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Using Deep N Wells in Analog Design

On a conventional CMOS process (see figure 1), NMOS devices are formed in a P well or substrate connected to ground (or the most negative supply in the circuit). PMOS devices are formed in an N well connected to the most positive supply.

Figure 1

A typical CMOS inverter cross section. Substrate noise currents are shown as red lines.

A typical CMOS inverter cross section. Substrate noise currents are shown as red lines.

Substrate noise caused by minority carrier injection into the substrate and well can be collected by the use of well taps and/or guard rings. An additional problem exists in that capacitive coupling of noise from the well to the substrate means more noise reaches the supply. In digital circuitry this is usually not a problem owing to the relatively high noise immunity of logic gates. However in analog design, for example a 12 bit ADC, noise can be a serious problem. A variety of techniques can be used to minimise this noise, for example by keeping analog devices surrounded by guard rings, or using a separate supply for the substrate/well taps. However guard rings alone cannot prevent noise coupling deep in the substrate, only surface currents.

Another problem is that it is not possible to isolate NMOS devices. So relatively noisy digital logic cannot be isolated completely from more sensitive analog areas.

A solution is to isolate the NMOS devices by using an extra well – a ‘deep N well’. So in figure 2 the NMOS device is fabricated in a P well or substrate completely surrounded by an N type diffusion.

Figure 2

A deep N well CMOS inverter cross section. Substrate noise currents are shown as red lines.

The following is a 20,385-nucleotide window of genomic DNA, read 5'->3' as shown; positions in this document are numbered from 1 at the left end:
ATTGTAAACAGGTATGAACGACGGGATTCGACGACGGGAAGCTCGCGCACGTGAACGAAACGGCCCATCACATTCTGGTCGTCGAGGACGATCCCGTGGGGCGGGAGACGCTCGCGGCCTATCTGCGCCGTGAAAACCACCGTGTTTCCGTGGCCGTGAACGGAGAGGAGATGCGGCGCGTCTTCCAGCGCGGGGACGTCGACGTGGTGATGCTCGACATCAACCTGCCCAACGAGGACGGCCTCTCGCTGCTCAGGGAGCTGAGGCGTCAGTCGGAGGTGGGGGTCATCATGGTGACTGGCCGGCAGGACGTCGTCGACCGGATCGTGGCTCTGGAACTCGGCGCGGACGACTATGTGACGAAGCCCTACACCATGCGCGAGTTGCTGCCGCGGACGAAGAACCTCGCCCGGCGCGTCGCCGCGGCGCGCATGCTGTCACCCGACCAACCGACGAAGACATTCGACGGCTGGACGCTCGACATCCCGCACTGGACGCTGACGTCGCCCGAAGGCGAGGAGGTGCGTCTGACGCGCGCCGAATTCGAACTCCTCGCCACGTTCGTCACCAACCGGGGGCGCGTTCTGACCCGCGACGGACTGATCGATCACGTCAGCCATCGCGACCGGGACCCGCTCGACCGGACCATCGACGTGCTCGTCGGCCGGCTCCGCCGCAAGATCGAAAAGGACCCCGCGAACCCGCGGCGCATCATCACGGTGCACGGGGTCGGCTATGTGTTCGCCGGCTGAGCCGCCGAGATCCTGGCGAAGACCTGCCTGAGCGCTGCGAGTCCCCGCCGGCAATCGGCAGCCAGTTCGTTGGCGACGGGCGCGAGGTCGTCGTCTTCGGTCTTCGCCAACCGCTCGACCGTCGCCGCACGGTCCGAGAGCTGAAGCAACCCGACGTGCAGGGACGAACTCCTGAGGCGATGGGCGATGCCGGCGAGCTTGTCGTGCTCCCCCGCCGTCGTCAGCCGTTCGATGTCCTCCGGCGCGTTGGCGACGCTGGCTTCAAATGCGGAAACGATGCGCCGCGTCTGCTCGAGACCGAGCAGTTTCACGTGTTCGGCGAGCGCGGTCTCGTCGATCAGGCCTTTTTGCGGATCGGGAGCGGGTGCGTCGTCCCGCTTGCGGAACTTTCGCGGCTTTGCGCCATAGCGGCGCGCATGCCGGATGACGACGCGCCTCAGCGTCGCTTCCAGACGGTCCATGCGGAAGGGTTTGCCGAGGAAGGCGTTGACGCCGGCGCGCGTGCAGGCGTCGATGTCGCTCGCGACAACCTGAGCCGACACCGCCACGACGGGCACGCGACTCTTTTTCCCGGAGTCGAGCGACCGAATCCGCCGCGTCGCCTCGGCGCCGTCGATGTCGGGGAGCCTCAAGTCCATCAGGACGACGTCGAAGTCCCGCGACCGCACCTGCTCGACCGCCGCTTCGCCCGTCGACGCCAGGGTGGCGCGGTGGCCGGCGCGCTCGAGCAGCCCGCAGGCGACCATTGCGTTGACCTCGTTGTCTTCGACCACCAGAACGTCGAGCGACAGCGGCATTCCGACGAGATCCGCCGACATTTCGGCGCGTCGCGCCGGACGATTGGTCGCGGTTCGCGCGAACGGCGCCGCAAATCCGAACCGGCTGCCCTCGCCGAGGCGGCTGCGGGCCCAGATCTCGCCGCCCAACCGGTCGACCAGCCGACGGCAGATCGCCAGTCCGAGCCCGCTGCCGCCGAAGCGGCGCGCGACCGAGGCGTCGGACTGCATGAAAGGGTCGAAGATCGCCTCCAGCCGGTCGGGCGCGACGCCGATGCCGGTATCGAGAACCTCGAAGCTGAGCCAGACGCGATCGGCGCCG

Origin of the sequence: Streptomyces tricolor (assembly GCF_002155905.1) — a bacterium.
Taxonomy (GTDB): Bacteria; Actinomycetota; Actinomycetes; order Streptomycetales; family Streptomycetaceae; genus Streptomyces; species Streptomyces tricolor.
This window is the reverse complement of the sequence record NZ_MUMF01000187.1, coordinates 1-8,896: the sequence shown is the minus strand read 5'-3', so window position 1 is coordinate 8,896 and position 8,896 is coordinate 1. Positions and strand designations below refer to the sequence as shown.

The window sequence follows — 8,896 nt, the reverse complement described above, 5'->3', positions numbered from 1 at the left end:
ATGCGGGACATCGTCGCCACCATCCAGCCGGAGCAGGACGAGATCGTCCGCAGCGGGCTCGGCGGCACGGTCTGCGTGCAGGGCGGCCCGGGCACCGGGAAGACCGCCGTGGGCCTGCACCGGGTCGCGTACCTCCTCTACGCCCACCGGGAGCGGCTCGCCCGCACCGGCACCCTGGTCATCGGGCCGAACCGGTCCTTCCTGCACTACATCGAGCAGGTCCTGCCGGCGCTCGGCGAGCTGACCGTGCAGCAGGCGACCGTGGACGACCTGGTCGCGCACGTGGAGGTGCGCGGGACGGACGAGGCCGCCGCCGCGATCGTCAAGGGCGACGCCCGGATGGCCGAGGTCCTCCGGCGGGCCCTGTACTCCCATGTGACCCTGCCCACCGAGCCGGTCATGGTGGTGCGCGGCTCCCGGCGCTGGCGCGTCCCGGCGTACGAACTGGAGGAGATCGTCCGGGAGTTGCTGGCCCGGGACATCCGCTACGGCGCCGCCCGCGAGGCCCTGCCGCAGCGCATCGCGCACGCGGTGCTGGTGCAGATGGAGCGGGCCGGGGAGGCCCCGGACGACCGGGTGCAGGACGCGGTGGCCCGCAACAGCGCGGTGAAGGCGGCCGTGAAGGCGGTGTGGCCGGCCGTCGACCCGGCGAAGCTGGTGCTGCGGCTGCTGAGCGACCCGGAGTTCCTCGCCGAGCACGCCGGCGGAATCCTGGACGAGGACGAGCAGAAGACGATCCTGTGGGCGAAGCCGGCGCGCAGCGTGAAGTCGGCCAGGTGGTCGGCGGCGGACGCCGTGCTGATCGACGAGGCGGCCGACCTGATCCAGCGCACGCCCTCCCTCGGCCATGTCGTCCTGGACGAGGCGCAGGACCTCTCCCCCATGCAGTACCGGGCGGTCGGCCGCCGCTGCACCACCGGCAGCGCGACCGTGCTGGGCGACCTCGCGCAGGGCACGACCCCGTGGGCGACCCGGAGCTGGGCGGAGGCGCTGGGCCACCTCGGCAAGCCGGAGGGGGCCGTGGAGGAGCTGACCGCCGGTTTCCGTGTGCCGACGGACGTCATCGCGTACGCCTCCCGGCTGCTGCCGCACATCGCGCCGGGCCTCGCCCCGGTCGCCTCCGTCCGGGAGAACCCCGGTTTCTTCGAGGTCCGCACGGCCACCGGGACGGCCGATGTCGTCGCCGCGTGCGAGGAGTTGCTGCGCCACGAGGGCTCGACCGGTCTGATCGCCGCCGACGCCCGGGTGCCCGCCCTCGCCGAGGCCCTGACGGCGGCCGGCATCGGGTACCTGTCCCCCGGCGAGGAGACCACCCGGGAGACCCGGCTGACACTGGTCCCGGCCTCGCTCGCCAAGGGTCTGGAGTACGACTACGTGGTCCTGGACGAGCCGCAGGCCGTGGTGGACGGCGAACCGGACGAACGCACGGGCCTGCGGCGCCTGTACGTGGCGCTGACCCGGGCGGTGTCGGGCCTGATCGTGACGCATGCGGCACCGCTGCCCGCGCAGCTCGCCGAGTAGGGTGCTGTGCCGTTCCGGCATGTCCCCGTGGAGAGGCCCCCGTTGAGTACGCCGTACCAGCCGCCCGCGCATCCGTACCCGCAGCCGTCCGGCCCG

A deep N well CMOS inverter cross section. Substrate noise currents are shown as red lines.

In this case, the deep N well is formed by a high energy ion implantation to give peak impurity concentration deep enough to un-affect the NMOS device performance1 . Connection to the deep N well is formed by a N well ring that is connected to VDD. The deep N well has the effect of decreasing the noise coupling through it to the substrate and giving the advantage of fully isolated NMOS devices – which can in theory be at a different potential from ground.

The implications on layout are of course larger area for nmos devices due to the extra N well rings used to connect to the deep N well. However the noise performance improvements justify this for sensitive analog design.

In summary, the use of deep N well devices can significantly reduce noise coupling between sensitive analog areas and more noisy digital regions in mixed-signal designs.

For more information on challenges in modern analog design download the latest white paper.

Reference

1 ESSDERC 2012

2 comments on “Using Deep N Wells in Analog Design

  1. dick_freebird
    May 7, 2015

    Curious about your take on the relative merits of a deep Nwell

    and a thick film SOI (partially depleted) for analog performance,

    noise, layout density and cost.

     

    My observation is that density may be a wash (DNW oversize

    of Pwell often being quite large, but dtrench also needing a lot

    of room to minimize strain effects), SOI having an absolute lack

    of substrate leakage and an ability to make each device body

    ohmically tied & independent, but DNW having only two added

    implants vs the greater challenges of high aspect ratio trenching

    (and potentially some poly-routing contraints, like no poly over

    trench).

     

    Have you an opinion, or direct comparo data, on the performance

    when it comes particularly to noise limited analog performance,

    between these two approaches?

  2. Keith Sabine
    May 8, 2015

    There has been some research into noise performance of SOI compared to deep N well process technology (I can't publish the link, this site won't allow URL posting) but if you google for “Evaluation of package and technology effects on substrate-crosstalk isolation in CMOS RFIC” you should find it.

    The problem is that with SOI, the coupling capacitance from the devices is relatively high, as shown in the paper, and the noise performance is worse than deep N well technology. And then you have the cost overhead of SOI wafers over conventional silicon.

    Silicon on sapphire would get round the substrate coupling, but not the cost issue, and has long been used for rad-hard environments, where cost is not a real problem.

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